Crystal structure of mouse Elf3 C-terminal DNA-binding domain in complex with type II TGF-beta receptor promoter DNA.
Publication Type:Journal Article
Source:J Mol Biol, Volume 397, Issue 1, p.278-89 (2010)
Keywords:Amino Acid Motifs, Amino Acid Sequence, Animals, Binding Sites, Cell Line, Crystallography, X-Ray, DNA, DNA Mutational Analysis, DNA-Binding Proteins, Electrophoretic Mobility Shift Assay, Humans, Mice, Molecular Sequence Data, Nucleic Acid Conformation, Point Mutation, Promoter Regions, Genetic, Protein Binding, Protein Structure, Secondary, Protein Structure, Tertiary, Protein-Serine-Threonine Kinases, Proto-Oncogene Proteins c-ets, Receptors, Transforming Growth Factor beta, Transcription Factors, Transcription, Genetic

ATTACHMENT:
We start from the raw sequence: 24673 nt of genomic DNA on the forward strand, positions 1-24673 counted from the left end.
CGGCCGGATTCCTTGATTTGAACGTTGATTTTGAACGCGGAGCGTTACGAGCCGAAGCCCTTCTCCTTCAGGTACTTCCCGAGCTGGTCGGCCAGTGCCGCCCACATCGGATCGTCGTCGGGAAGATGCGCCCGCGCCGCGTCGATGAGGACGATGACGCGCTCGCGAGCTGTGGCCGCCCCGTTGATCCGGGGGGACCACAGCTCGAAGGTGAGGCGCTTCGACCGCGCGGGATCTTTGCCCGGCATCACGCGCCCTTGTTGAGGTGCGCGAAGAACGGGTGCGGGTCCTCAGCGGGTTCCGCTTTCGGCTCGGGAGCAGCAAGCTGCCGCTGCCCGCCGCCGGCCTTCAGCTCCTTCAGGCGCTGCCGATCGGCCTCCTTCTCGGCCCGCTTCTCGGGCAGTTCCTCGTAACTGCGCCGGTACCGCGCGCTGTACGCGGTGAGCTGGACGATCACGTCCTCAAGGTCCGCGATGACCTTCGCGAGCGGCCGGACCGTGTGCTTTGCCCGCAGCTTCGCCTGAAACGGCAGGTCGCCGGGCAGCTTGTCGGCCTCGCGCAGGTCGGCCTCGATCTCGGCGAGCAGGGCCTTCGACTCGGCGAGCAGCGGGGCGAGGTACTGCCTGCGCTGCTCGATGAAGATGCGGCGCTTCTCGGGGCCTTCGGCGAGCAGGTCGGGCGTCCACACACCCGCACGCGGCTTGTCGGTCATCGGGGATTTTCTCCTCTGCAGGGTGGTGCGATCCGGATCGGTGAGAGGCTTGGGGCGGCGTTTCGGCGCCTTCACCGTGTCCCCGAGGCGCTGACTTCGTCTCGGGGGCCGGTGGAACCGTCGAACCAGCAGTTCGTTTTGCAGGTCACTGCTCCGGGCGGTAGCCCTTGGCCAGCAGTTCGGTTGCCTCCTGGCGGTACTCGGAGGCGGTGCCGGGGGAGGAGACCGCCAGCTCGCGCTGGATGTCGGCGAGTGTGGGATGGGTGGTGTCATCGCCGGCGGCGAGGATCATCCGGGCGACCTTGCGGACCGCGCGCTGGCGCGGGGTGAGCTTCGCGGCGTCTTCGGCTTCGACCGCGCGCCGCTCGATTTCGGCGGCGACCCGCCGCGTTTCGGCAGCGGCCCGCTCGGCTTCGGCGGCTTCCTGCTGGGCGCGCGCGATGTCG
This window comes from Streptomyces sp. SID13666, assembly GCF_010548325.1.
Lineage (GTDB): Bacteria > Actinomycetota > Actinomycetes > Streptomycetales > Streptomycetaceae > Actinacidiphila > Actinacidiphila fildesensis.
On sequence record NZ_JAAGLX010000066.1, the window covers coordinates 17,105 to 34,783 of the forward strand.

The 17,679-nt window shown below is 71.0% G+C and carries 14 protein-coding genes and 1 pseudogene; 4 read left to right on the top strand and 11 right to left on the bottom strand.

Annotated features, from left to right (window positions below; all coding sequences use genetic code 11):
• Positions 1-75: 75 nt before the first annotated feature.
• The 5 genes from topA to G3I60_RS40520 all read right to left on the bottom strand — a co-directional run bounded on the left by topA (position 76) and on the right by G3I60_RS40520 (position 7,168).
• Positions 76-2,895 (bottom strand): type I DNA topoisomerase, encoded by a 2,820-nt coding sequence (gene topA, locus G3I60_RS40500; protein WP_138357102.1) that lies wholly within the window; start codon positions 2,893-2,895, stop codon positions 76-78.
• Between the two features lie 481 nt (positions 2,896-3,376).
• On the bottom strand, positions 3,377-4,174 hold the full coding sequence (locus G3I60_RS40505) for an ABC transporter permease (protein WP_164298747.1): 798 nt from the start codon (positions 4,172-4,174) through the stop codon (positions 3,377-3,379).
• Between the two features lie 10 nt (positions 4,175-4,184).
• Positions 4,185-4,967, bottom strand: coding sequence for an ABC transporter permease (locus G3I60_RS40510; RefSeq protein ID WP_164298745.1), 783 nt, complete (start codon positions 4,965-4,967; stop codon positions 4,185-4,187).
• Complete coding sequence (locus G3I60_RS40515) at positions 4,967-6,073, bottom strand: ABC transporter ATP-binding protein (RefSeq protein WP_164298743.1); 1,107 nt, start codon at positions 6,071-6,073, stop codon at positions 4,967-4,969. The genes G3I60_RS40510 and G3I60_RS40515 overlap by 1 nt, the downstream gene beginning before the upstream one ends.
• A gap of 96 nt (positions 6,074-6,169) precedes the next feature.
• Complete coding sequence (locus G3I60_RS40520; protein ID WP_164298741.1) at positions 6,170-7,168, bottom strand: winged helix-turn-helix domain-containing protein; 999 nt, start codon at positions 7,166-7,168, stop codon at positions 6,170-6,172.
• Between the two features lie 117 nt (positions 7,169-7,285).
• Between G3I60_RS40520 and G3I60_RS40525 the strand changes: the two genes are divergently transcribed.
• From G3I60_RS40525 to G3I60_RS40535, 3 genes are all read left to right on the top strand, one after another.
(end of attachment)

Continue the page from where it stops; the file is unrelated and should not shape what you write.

<p>The Ets family of transcription factors is composed of more than 30 members. One of its members, Elf3, is expressed in virtually all epithelial cells as well as in many tumors, including breast tumors. Several studies observed that the promoter of the type II TGF-beta receptor gene (TbetaR-II) is strongly stimulated by Elf3 via two adjacent Elf3 binding sites, the A-site and the B-site. Here, we report the 2.2 A resolution crystal structure of a mouse Elf3 C-terminal fragment, containing the DNA-binding Ets domain, in complex with the B-site of mouse type II TGF-beta receptor promoter DNA (mTbetaR-II(DNA)). Elf3 contacts the core GGAA motif of the B-site from a major groove similar to that of known Ets proteins. However, unlike other Ets proteins, Elf3 also contacts sequences of the A-site from the minor groove of the DNA. DNA binding experiments and cell-based transcription studies indicate that minor groove interaction by Arg349 located in the Ets domain is important for Elf3 function. Equally interesting, previous studies have shown that the C-terminal region of Elf3, which flanks the Ets domain, is required for Elf3 binding to DNA. In this study, we determined that Elf3 amino acid residues within this flanking region, including Trp361, are important for the structural integrity of the protein as well as for the Efl3 DNA binding and transactivation activity.</p>